Broadly though, the entire marketing team is aligned on the metrics that we consistently show to the company, which really boils down to pipeline. We show pipeline through campaigns in our CRM. There is a hierarchy and we build them out every quarter, or every time we go through the campaign planning process. It’s really easy to go in and say, “Oh, how much did this asset generate?” The campaign’s already set up. I can just run a report and see all of the different offers that roll into that program and how they impacted our funnel.

Russell: In the beginning, it is important to establish the goals of the campaign. Is this a demand generation campaign? Is it a brand campaign? Be thoughtful around what the campaign objectives are versus what are the actual measures of success. A campaign objective might be to raise awareness, build pipeline, or establish enterprise credibility. Accordingly, the measures you use in your campaign might be a lift in your brand awareness, a certain number of MQLs, or revenue target.

How do you think about the process for approving all campaign components?

Russell: The key piece of this is to establish your ownership upfront. Whether you like to use a RACI model or DRI (Designated Responsible Individual), put that information in your campaign brief. When we’re building integrated campaign plans, we say who is responsible for what and who should be informed of progress. We make this information super clear, even when they’re reviewing the content of the brief itself, because they might have no issues with the messaging of the campaign or what’s being offered, but a lot of issues with who’s actually approving things.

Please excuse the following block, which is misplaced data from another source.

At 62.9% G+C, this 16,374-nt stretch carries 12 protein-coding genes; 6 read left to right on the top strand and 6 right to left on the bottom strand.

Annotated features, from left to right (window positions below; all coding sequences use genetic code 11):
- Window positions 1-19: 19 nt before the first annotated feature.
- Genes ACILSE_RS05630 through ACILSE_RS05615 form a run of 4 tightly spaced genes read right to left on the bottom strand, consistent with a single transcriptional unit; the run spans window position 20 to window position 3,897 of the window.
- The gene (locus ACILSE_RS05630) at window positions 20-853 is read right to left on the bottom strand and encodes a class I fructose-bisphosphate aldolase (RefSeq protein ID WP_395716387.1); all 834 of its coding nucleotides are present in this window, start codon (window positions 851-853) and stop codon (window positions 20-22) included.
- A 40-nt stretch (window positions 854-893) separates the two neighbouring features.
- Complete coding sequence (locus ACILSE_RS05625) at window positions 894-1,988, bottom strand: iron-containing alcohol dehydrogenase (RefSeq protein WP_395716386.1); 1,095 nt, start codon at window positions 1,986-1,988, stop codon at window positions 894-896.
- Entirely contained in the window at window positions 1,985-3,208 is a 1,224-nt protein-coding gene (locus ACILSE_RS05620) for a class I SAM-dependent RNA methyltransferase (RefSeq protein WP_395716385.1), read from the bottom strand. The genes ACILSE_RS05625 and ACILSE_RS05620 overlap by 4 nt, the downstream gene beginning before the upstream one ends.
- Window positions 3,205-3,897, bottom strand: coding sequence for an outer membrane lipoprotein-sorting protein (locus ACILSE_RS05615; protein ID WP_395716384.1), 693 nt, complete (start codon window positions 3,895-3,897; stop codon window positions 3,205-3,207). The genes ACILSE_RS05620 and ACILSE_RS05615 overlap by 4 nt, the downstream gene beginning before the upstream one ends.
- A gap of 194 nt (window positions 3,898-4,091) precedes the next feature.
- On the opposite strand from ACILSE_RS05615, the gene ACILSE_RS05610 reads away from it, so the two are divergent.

Another point I would add is to specify where and how you approve something. If something can be approved asynchronously, call it out as such. If something needs to happen in your weekly product stand-up, you need to make sure the right people are there and that you leave that meeting with the approvals you need. Having approval processes hashed out has saved us so much time because we’re not going back and forth.

Matilda: At the beginning of a campaign, approvals may be easy to get through, but you’ll soon come to realize there are a lot of brainstorms and conversations that can slow things down. A meeting you thought was for checking a box may turn into a good conversation – but not help you accomplish your original goal of obtaining an approval. So that’s something we learned and have now baked into the process.

A while ago, we used to brainstorm at the beginning of a campaign and have one meeting with everyone involved. We’ve since realized that we actually need two meetings for that process – for brainstorming and setting approvals – so we’ve baked that in.

At the beginning of a campaign, in one of those meetings, we go through and approve all of our offers. With approvals in place, the person who runs events, for example, can just say, “Great, I got approval on this event. Now I’m going to go run through the process that I need to do for events.” They’ll check in with the legal team and then kick off the process to get those contracts executed. At that point, the process moves to the individual who’s executing that offer.

3 takeaways for running successful integrated marketing campaigns

Integrated marketing campaigns may seem complex – which they can be – but, like Matilda said, if you start off small, you can learn the basics and then grow your programs out as you finesse the processes.

These were the three most important takeaways from Matilda and Russell’s conversation:

  1. Create a cohesive experience with a theme
  2. Set clear goals and metrics at the beginning of the project
  3. Decide who approves what before you kick off

The best part? All three of these takeaways can be applied to any integrated marketing campaign, no matter the size or scope. If you can do those things, you’ll instantly cut out much of the work about work that slows your team down and makes execution difficult.

Molly Talbert is a Content Marketing Manager at Asana. When not working, she is probably chasing after her two small dogs.

Want to continue the conversation and learn more about how Asana and Drift run integrated marketing? Watch the entire AMA (with additional questions) for more inspiration.

Or, if you’re ready to get started today, download the toolkit and get best practices and templates for running integrated marketing campaigns.

integrated marketing campaigns